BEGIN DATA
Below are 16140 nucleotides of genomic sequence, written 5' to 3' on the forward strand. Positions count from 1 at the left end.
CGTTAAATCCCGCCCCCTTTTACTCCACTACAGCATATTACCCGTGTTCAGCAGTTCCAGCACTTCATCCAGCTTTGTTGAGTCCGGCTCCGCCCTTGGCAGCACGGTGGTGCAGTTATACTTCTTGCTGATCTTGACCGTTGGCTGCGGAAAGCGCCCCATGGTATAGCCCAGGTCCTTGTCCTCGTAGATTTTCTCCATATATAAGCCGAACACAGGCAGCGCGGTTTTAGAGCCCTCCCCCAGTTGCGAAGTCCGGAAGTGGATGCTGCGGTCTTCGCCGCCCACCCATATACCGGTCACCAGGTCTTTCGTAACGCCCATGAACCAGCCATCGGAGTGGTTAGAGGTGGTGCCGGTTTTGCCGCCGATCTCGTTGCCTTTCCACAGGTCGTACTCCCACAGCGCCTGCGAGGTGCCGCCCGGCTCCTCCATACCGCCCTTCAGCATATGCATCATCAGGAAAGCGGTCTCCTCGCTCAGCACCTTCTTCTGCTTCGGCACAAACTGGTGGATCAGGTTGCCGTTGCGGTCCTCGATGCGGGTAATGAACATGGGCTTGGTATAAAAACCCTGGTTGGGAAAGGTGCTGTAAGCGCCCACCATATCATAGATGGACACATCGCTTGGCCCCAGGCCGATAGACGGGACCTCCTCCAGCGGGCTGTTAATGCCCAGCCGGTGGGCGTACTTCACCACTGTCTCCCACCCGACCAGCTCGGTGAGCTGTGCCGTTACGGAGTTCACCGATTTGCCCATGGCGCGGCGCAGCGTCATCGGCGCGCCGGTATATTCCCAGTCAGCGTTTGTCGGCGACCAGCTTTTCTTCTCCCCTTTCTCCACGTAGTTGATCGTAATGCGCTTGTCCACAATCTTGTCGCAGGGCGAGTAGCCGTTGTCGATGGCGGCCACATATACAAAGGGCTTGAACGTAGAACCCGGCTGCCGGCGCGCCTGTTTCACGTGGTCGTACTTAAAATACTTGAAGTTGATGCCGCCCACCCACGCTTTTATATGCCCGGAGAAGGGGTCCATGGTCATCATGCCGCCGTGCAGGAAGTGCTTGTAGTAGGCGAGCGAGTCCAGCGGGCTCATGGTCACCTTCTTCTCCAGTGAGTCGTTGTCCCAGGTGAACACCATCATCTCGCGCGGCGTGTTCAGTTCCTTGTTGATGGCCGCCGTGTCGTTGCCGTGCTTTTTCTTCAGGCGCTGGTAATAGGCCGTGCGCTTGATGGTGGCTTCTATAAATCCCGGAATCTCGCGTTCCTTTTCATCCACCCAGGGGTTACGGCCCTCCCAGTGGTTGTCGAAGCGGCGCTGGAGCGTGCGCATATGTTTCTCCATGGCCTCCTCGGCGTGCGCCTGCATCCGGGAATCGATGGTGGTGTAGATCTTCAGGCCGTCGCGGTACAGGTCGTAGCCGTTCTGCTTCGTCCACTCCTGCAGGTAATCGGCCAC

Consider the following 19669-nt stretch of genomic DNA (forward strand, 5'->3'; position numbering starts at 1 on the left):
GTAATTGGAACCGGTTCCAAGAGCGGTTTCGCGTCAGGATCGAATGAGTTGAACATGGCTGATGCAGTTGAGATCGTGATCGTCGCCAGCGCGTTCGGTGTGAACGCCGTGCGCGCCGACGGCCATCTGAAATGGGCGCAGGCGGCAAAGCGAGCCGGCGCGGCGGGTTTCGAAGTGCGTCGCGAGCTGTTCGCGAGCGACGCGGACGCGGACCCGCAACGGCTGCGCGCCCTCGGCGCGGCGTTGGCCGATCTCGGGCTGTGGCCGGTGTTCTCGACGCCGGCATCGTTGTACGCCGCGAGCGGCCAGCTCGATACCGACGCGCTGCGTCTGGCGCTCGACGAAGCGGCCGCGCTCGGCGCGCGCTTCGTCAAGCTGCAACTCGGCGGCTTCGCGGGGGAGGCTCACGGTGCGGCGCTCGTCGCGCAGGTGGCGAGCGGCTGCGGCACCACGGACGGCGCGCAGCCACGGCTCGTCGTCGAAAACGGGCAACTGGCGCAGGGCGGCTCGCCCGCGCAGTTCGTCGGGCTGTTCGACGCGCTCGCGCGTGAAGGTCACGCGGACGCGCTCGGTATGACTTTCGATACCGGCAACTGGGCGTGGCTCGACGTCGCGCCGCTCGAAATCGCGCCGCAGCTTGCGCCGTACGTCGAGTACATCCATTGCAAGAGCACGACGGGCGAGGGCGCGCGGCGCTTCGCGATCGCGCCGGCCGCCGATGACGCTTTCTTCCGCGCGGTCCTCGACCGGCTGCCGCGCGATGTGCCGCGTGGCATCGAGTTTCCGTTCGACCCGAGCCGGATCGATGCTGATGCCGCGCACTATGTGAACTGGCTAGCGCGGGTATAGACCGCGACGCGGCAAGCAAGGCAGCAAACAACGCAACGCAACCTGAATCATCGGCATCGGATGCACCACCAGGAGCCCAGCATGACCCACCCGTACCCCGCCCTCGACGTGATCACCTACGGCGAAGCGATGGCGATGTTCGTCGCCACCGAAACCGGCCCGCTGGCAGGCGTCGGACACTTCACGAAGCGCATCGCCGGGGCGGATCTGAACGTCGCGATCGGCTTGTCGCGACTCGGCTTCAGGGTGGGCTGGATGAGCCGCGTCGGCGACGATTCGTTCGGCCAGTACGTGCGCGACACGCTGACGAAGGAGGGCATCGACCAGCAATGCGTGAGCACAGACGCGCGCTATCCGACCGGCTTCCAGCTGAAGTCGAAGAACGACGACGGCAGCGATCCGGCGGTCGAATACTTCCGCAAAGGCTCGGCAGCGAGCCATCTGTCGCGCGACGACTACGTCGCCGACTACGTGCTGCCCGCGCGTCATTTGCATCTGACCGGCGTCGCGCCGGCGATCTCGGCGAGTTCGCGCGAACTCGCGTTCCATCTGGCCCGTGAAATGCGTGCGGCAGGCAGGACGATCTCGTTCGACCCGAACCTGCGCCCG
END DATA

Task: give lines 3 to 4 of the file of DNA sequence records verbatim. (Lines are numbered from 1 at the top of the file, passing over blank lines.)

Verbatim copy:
Consider the following 19669-nt stretch of genomic DNA (forward strand, 5'->3'; position numbering starts at 1 on the left):
GTAATTGGAACCGGTTCCAAGAGCGGTTTCGCGTCAGGATCGAATGAGTTGAACATGGCTGATGCAGTTGAGATCGTGATCGTCGCCAGCGCGTTCGGTGTGAACGCCGTGCGCGCCGACGGCCATCTGAAATGGGCGCAGGCGGCAAAGCGAGCCGGCGCGGCGGGTTTCGAAGTGCGTCGCGAGCTGTTCGCGAGCGACGCGGACGCGGACCCGCAACGGCTGCGCGCCCTCGGCGCGGCGTTGGCCGATCTCGGGCTGTGGCCGGTGTTCTCGACGCCGGCATCGTTGTACGCCGCGAGCGGCCAGCTCGATACCGACGCGCTGCGTCTGGCGCTCGACGAAGCGGCCGCGCTCGGCGCGCGCTTCGTCAAGCTGCAACTCGGCGGCTTCGCGGGGGAGGCTCACGGTGCGGCGCTCGTCGCGCAGGTGGCGAGCGGCTGCGGCACCACGGACGGCGCGCAGCCACGGCTCGTCGTCGAAAACGGGCAACTGGCGCAGGGCGGCTCGCCCGCGCAGTTCGTCGGGCTGTTCGACGCGCTCGCGCGTGAAGGTCACGCGGACGCGCTCGGTATGACTTTCGATACCGGCAACTGGGCGTGGCTCGACGTCGCGCCGCTCGAAATCGCGCCGCAGCTTGCGCCGTACGTCGAGTACATCCATTGCAAGAGCACGACGGGCGAGGGCGCGCGGCGCTTCGCGATCGCGCCGGCCGCCGATGACGCTTTCTTCCGCGCGGTCCTCGACCGGCTGCCGCGCGATGTGCCGCGTGGCATCGAGTTTCCGTTCGACCCGAGCCGGATCGATGCTGATGCCGCGCACTATGTGAACTGGCTAGCGCGGGTATAGACCGCGACGCGGCAAGCAAGGCAGCAAACAACGCAACGCAACCTGAATCATCGGCATCGGATGCACCACCAGGAGCCCAGCATGACCCACCCGTACCCCGCCCTCGACGTGATCACCTACGGCGAAGCGATGGCGATGTTCGTCGCCACCGAAACCGGCCCGCTGGCAGGCGTCGGACACTTCACGAAGCGCATCGCCGGGGCGGATCTGAACGTCGCGATCGGCTTGTCGCGACTCGGCTTCAGGGTGGGCTGGATGAGCCGCGTCGGCGACGATTCGTTCGGCCAGTACGTGCGCGACACGCTGACGAAGGAGGGCATCGACCAGCAATGCGTGAGCACAGACGCGCGCTATCCGACCGGCTTCCAGCTGAAGTCGAAGAACGACGACGGCAGCGATCCGGCGGTCGAATACTTCCGCAAAGGCTCGGCAGCGAGCCATCTGTCGCGCGACGACTACGTCGCCGACTACGTGCTGCCCGCGCGTCATTTGCATCTGACCGGCGTCGCGCCGGCGATCTCGGCGAGTTCGCGCGAACTCGCGTTCCATCTGGCCCGTGAAATGCGTGCGGCAGGCAGGACGATCTCGTTCGACCCGAACCTGCGCCCG